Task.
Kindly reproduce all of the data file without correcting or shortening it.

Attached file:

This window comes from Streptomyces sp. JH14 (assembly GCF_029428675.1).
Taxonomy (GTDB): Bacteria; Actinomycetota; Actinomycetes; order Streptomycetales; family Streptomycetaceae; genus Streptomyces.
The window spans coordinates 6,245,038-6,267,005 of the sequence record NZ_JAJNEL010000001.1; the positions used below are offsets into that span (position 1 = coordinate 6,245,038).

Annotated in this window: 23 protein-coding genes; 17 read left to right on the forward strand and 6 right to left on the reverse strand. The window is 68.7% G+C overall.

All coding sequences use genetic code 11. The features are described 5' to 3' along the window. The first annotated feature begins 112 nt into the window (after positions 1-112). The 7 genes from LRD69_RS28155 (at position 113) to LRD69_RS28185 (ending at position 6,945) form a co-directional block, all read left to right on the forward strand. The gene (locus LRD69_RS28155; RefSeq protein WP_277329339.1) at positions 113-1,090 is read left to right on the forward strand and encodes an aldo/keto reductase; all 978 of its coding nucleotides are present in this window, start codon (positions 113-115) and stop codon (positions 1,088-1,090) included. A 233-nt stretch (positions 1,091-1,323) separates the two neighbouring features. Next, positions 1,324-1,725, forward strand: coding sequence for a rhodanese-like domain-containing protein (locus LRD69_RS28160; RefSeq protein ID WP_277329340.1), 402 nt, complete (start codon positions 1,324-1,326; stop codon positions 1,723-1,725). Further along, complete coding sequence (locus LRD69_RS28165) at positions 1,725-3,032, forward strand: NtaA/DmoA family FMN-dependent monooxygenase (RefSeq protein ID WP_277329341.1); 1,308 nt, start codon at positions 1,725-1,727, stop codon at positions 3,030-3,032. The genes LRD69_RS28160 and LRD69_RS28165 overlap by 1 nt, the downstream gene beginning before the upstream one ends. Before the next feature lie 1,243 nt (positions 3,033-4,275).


This window comes from Streptomyces sp. JH14 (assembly GCF_029428675.1).
Taxonomy (GTDB): Bacteria; Actinomycetota; Actinomycetes; order Streptomycetales; family Streptomycetaceae; genus Streptomyces.
The window spans coordinates 6,245,038-6,267,005 of the sequence record NZ_JAJNEL010000001.1; the positions used below are offsets into that span (position 1 = coordinate 6,245,038).

Annotated in this window: 23 protein-coding genes; 17 read left to right on the forward strand and 6 right to left on the reverse strand. The window is 68.7% G+C overall.

All coding sequences use genetic code 11. The features are described 5' to 3' along the window. The first annotated feature begins 112 nt into the window (after positions 1-112). The 7 genes from LRD69_RS28155 (at position 113) to LRD69_RS28185 (ending at position 6,945) form a co-directional block, all read left to right on the forward strand. The gene (locus LRD69_RS28155; RefSeq protein WP_277329339.1) at positions 113-1,090 is read left to right on the forward strand and encodes an aldo/keto reductase; all 978 of its coding nucleotides are present in this window, start codon (positions 113-115) and stop codon (positions 1,088-1,090) included. A 233-nt stretch (positions 1,091-1,323) separates the two neighbouring features. Next, positions 1,324-1,725, forward strand: coding sequence for a rhodanese-like domain-containing protein (locus LRD69_RS28160; RefSeq protein ID WP_277329340.1), 402 nt, complete (start codon positions 1,324-1,326; stop codon positions 1,723-1,725). Further along, complete coding sequence (locus LRD69_RS28165) at positions 1,725-3,032, forward strand: NtaA/DmoA family FMN-dependent monooxygenase (RefSeq protein ID WP_277329341.1); 1,308 nt, start codon at positions 1,725-1,727, stop codon at positions 3,030-3,032. The genes LRD69_RS28160 and LRD69_RS28165 overlap by 1 nt, the downstream gene beginning before the upstream one ends. Before the next feature lie 1,243 nt (positions 3,033-4,275).